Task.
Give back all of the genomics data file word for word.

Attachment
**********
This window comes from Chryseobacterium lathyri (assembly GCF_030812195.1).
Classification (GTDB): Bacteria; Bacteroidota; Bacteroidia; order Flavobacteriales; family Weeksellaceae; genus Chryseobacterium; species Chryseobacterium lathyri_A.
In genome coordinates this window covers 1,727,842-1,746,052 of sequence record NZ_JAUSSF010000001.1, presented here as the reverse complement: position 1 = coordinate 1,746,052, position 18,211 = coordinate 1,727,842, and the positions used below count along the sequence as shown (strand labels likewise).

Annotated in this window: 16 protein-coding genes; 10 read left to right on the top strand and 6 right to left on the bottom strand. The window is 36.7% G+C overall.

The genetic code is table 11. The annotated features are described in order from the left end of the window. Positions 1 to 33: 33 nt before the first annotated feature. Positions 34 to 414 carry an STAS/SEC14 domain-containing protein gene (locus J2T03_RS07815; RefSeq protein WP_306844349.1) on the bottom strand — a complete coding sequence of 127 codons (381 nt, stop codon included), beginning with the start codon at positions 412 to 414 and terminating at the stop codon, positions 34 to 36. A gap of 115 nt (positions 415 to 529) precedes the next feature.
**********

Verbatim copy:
This window comes from Chryseobacterium lathyri (assembly GCF_030812195.1).
Classification (GTDB): Bacteria; Bacteroidota; Bacteroidia; order Flavobacteriales; family Weeksellaceae; genus Chryseobacterium; species Chryseobacterium lathyri_A.
In genome coordinates this window covers 1,727,842-1,746,052 of sequence record NZ_JAUSSF010000001.1, presented here as the reverse complement: position 1 = coordinate 1,746,052, position 18,211 = coordinate 1,727,842, and the positions used below count along the sequence as shown (strand labels likewise).

Annotated in this window: 16 protein-coding genes; 10 read left to right on the top strand and 6 right to left on the bottom strand. The window is 36.7% G+C overall.

The genetic code is table 11. The annotated features are described in order from the left end of the window. Positions 1 to 33: 33 nt before the first annotated feature. Positions 34 to 414 carry an STAS/SEC14 domain-containing protein gene (locus J2T03_RS07815; RefSeq protein WP_306844349.1) on the bottom strand — a complete coding sequence of 127 codons (381 nt, stop codon included), beginning with the start codon at positions 412 to 414 and terminating at the stop codon, positions 34 to 36. A gap of 115 nt (positions 415 to 529) precedes the next feature.